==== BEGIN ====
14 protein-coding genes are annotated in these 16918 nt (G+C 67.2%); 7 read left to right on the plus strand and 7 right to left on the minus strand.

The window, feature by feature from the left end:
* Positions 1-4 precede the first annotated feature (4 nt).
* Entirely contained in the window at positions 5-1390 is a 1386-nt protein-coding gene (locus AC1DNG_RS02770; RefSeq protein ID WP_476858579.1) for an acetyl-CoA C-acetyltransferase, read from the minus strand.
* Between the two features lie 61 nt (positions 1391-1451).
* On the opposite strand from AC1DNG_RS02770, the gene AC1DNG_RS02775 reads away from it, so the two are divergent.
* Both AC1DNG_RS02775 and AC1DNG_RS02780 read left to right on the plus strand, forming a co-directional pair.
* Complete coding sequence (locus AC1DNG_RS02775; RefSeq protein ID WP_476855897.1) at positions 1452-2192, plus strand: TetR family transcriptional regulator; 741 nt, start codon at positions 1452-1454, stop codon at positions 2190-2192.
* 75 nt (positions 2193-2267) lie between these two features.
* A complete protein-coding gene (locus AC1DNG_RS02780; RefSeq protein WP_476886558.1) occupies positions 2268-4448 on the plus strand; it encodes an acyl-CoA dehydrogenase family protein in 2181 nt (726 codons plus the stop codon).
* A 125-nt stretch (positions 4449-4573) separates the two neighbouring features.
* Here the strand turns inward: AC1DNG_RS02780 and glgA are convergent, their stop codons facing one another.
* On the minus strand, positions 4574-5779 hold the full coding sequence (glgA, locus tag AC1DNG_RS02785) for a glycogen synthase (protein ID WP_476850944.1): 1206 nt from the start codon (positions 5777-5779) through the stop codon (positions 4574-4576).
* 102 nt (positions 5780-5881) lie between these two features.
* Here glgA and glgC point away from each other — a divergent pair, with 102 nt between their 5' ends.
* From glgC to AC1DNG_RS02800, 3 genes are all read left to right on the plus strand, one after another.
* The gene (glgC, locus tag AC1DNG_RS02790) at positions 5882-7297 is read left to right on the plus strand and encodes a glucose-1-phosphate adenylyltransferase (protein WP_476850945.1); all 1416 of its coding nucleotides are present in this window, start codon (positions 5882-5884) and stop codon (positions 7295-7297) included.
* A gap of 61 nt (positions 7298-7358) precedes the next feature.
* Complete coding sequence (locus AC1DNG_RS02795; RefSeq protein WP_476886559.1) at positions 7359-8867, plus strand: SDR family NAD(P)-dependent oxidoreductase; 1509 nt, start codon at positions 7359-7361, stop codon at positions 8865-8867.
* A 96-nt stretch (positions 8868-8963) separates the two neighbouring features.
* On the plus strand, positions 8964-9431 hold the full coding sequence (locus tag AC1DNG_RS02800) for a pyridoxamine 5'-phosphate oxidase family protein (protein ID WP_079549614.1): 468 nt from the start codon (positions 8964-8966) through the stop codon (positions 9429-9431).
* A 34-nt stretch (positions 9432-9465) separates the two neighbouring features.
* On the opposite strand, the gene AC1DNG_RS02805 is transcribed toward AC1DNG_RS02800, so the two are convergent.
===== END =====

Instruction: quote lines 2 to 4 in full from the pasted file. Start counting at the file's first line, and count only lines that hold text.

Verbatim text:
The window, feature by feature from the left end:
* Positions 1-4 precede the first annotated feature (4 nt).
* Entirely contained in the window at positions 5-1390 is a 1386-nt protein-coding gene (locus AC1DNG_RS02770; RefSeq protein ID WP_476858579.1) for an acetyl-CoA C-acetyltransferase, read from the minus strand.